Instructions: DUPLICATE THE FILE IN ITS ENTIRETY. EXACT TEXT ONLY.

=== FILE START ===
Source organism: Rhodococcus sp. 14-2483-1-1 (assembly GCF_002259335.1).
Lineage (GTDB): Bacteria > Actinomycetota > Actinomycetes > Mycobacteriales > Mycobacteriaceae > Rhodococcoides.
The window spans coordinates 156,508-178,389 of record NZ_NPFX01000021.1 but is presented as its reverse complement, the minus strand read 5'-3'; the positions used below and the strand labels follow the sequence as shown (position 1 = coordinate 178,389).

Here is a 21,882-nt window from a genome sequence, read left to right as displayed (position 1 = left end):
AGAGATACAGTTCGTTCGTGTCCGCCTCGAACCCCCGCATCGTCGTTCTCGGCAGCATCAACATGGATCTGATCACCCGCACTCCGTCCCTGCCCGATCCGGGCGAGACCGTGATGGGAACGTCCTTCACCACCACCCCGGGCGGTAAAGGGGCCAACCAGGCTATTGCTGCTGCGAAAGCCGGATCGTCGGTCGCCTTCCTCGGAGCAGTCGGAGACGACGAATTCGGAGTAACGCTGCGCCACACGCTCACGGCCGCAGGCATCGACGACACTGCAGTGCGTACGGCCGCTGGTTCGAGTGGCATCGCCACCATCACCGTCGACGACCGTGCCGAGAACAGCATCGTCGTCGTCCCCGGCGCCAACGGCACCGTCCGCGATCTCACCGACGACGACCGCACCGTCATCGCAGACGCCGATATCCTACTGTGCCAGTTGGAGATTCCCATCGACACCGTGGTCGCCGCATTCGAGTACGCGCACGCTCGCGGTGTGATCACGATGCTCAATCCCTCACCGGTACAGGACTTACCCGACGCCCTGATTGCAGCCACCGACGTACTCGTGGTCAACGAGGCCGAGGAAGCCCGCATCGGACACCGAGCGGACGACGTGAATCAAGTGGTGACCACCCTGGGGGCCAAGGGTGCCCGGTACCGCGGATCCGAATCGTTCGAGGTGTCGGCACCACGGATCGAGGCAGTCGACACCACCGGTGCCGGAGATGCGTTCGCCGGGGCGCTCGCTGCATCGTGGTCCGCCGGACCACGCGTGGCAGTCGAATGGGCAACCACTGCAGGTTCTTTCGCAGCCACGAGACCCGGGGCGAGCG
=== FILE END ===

Source organism: Rhodococcus sp. 14-2483-1-1 (assembly GCF_002259335.1).
Lineage (GTDB): Bacteria > Actinomycetota > Actinomycetes > Mycobacteriales > Mycobacteriaceae > Rhodococcoides.
The window spans coordinates 156,508-178,389 of record NZ_NPFX01000021.1 but is presented as its reverse complement, the minus strand read 5'-3'; the positions used below and the strand labels follow the sequence as shown (position 1 = coordinate 178,389).

Here is a 21,882-nt window from a genome sequence, read left to right as displayed (position 1 = left end):
AGAGATACAGTTCGTTCGTGTCCGCCTCGAACCCCCGCATCGTCGTTCTCGGCAGCATCAACATGGATCTGATCACCCGCACTCCGTCCCTGCCCGATCCGGGCGAGACCGTGATGGGAACGTCCTTCACCACCACCCCGGGCGGTAAAGGGGCCAACCAGGCTATTGCTGCTGCGAAAGCCGGATCGTCGGTCGCCTTCCTCGGAGCAGTCGGAGACGACGAATTCGGAGTAACGCTGCGCCACACGCTCACGGCCGCAGGCATCGACGACACTGCAGTGCGTACGGCCGCTGGTTCGAGTGGCATCGCCACCATCACCGTCGACGACCGTGCCGAGAACAGCATCGTCGTCGTCCCCGGCGCCAACGGCACCGTCCGCGATCTCACCGACGACGACCGCACCGTCATCGCAGACGCCGATATCCTACTGTGCCAGTTGGAGATTCCCATCGACACCGTGGTCGCCGCATTCGAGTACGCGCACGCTCGCGGTGTGATCACGATGCTCAATCCCTCACCGGTACAGGACTTACCCGACGCCCTGATTGCAGCCACCGACGTACTCGTGGTCAACGAGGCCGAGGAAGCCCGCATCGGACACCGAGCGGACGACGTGAATCAAGTGGTGACCACCCTGGGGGCCAAGGGTGCCCGGTACCGCGGATCCGAATCGTTCGAGGTGTCGGCACCACGGATCGAGGCAGTCGACACCACCGGTGCCGGAGATGCGTTCGCCGGGGCGCTCGCTGCATCGTGGTCCGCCGGACCACGCGTGGCAGTCGAATGGGCAACCACTGCAGGTTCTTTCGCAGCCACGAGACCCGGGGCGAGCG